Wednesday, November 25, 2009

I Got Nothing

So here I am, ready to do my blog post. Ah, what to blog about?

I throw my penny into the well of inspiration and hear…clink! Empty. (You can’t see this, but my cursor is blinking at me. Blinking. Come on, Kristen! I’m wai-ting…blink. Blink. Blink.)

It happens. Some may be more prolific than others, but all writers at some point or another find that their well has run dry. And what to do when it happens?

There is a theory (no, I don’t have the energy today to look up its origins, sorry) … a theory that says that by adapting to an hourly schedule, creating standardized time, we as a race severely quashed our creative energies. True? Debatable.

But the premise is this: creativity does not run on a clock. Nor is it constant. It ebbs and flows; ergo there are surges and dry spells. We, as creative beings, are not machines. Creativity is an organic thing. To try and tame it, force it to adhere to our industrialized schedule, is going against the tide. Of course, we as a human race just love that challenge and often try to bend nature as we like.

But what does it mean? Well, that there will be days like today when I won’t be at 100 per cent. Maybe not even 20 per cent. Yet the guilt that comes with that, the feeling of failure is brutal. Never mind that there are spells were I can churn out an average of 10,000 words a day for months on end. Here, on this day, when this stupid blinking cursor is yelling at me, is my shame.

An excellent piece of advice is to write every day. Regardless. You are a writer, so write. But what if I don’t want to? What if I only write once every two months? Am I not a writer? (This is the madness that goes on in my head –aren’t you happy to be here? (g) )

And just exactly what is it that makes one a writer anyway? [Work with me here, I tend to philosophize when dry]

When that inevitable small-talk question arises, “What do you do?” At what point do you find yourself able to say, with your head held high, “I am a writer.” ??

Is it when you’ve completed a book? I can’t imagine so. Some of the best writers I know haven’t yet finished their books. Conversely, some of the worst writing I’ve read has been in published books…

Is it when you have an agent? Published? Published multiple times?

I suspect this answer will be different for all of us. It’s too tied into our own insecurities. But I have to believe that there is a moment for all of us when a switch flicks in our soul, when we feel, know with complete confidence: yes! I am a writer.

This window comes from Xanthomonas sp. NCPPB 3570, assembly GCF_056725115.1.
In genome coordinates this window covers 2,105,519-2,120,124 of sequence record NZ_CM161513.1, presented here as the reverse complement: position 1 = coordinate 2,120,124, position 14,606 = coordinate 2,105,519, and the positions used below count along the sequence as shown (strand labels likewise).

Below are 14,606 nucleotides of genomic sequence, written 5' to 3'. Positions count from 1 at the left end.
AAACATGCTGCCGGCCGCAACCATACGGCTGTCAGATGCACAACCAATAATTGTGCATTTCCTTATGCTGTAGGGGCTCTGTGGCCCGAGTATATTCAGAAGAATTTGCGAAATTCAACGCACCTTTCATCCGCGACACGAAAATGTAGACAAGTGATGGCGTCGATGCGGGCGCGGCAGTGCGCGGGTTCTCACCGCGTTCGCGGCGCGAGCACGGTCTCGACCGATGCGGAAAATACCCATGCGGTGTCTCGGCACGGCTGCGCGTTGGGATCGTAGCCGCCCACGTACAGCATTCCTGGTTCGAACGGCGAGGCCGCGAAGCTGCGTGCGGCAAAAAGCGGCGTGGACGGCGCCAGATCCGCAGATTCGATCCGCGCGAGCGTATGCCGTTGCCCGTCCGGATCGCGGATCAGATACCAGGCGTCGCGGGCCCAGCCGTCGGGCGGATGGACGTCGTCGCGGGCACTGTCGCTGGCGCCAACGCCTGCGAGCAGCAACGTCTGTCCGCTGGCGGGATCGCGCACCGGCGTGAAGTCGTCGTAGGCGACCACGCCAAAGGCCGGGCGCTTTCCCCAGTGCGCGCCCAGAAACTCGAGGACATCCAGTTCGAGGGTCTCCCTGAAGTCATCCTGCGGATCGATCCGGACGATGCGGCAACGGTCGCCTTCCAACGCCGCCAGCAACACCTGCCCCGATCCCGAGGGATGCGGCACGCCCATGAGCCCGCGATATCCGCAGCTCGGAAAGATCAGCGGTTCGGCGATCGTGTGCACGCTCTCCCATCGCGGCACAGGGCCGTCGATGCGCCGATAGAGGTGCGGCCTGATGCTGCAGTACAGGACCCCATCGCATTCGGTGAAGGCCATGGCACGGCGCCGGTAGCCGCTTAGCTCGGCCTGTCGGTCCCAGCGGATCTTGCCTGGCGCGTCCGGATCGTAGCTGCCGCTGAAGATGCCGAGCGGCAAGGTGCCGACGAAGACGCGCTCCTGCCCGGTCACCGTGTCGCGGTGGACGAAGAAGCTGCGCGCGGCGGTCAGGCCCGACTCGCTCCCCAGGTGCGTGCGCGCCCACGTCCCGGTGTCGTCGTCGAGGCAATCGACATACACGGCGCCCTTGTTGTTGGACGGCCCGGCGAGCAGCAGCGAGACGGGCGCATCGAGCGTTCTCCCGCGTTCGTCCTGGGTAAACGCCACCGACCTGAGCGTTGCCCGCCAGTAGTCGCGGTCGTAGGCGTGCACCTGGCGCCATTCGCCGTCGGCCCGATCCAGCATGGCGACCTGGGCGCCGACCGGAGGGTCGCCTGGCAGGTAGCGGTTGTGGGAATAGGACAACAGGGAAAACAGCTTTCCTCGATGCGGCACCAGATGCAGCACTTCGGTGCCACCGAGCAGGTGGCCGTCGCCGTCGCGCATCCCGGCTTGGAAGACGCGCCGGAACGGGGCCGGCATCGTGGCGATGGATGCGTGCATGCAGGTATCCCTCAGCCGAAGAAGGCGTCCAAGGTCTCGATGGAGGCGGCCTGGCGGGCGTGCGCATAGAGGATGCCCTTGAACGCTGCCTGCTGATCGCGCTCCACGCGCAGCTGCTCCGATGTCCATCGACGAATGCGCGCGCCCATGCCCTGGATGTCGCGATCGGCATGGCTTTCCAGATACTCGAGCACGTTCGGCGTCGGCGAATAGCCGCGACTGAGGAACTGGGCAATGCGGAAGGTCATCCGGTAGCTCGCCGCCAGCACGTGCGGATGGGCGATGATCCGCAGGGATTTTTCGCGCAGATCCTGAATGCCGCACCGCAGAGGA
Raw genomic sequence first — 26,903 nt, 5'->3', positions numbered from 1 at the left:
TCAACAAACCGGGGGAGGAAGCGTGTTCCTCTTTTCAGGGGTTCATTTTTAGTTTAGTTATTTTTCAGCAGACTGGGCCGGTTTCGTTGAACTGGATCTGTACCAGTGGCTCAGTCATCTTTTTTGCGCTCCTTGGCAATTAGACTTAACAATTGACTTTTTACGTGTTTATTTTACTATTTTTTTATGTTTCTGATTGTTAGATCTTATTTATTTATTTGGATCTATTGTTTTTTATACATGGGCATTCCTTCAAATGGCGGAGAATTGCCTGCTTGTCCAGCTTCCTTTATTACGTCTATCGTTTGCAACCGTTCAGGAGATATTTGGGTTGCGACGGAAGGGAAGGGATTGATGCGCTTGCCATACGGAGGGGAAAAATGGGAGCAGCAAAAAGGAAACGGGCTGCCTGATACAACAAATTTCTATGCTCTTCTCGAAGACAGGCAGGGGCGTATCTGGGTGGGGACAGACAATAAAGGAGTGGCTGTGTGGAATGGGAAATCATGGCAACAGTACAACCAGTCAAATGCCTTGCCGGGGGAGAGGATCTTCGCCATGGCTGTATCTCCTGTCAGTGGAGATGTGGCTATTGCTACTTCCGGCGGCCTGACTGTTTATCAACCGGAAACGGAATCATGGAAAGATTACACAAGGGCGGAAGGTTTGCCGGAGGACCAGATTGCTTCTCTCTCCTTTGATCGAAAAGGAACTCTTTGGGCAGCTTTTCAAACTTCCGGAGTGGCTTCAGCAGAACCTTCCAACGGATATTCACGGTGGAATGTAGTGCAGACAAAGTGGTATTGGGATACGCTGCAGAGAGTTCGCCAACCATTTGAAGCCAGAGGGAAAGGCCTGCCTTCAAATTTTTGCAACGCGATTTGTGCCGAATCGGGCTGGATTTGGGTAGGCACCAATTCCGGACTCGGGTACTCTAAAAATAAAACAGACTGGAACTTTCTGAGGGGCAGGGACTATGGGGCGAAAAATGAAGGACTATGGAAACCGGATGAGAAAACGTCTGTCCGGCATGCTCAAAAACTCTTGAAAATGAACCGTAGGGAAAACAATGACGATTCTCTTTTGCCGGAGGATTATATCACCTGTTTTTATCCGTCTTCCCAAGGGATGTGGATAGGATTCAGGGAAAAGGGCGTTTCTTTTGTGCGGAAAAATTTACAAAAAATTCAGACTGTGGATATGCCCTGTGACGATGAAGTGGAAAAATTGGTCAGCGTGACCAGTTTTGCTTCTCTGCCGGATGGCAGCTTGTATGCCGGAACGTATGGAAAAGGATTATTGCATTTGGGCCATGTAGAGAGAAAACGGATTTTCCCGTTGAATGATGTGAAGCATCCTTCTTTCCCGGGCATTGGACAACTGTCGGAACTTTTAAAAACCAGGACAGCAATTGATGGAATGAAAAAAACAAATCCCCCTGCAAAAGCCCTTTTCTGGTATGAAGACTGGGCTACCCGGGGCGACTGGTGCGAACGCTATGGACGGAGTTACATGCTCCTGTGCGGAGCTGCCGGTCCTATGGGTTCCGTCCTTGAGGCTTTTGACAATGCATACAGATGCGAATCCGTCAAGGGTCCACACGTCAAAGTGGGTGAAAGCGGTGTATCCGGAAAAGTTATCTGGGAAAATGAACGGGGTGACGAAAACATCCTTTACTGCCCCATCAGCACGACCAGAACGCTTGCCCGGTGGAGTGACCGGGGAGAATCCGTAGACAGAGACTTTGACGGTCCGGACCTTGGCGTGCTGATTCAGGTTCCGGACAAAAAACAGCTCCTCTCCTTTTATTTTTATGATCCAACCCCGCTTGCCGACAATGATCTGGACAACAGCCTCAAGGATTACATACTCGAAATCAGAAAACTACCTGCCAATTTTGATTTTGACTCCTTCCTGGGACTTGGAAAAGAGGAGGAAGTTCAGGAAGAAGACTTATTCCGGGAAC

And perhaps that is the point. Perhaps being a writer isn’t simply about the act itself, but the declaration as well. I think, therefore I am. Well, I am.

What about you? Have you reached that moment of knowing? And if so, what did it for you? Do you feel guilt about your dry days? Must you write every day to feel valid? Has my crazy-ass post confused you enough that you’ve missed that I’ve written about essentially nothing?

Please, talk amongst yourselves, I’ll be having some coffee.*

*Edited to add that as we do live in a schedulized world, I say we make the best of it. Writing every day with out fail is definitely one of the best ways to combat the dreaded dry spells. I'm just sayin' is all...


  1. I'm a writer, too, by golly! *stands proud*

    No, I'm not published, no I haven't made a single cent from it, but dang it, I'm a writer. Not sure that's the right way to judge it anyway, though most of society (coughfamilycough) does. Ah, the dreaded question. "You're a writer? Where can I buy your books?" BAH. (g)

    Oh..and I'm SO with you on that dry spell thing. It happens. In's HAPPENING to me as we speak. Working on the next installment of the serial. (g) Here's hoping I find some words here--quick-like.


  2. I'm a writer because... well, I've been doing it since the age of 5. That's one reason. It really hit home for me though when I didn't and couldn't write a single word between the novel I wrote when we were in Turkey (2002-2003) and Austin's story (in 2006). Three years! I really started to worry that the well had dried up and that's when I realised how important writing had been to me. Thank goodness inspiration seems to have returned in abundance.
    Come to think of it, maybe that's why I worry so much about dry days and try to force words out more often.

  3. You know, it only was *today* that I actually, really and truly thought, "Wow. I'm a writer." I've written stories ever since I can remember, spent three years slogging out the first draft of my book, won a short story contest, but it was today, when I sat down amidst the chaos that is five children running mad in my house and got 1500 words down for the next installment of our serial - after much hand-wringing, let me tell you - that I thought, "I can actually do this writing caper." And I love it. I was so charged up to be writing something new, to have all those ideas (finally!) sparking off ... that really wouldn't happen if I wasn't ... well, a writer. And the dry well? Hmm, what works for me is to get up from my desk and go do something totally unrelated to writing (such as walking, or even cleaning my teeth! LOL); it seems to shakes the cogs loose again. Fingers crossed that keeps working!

  4. Yay Rachel! "caper" always puts me in mind of a leprechaun dancing a jig, which is how I feel when I start a story. Ah, yes, start... :-)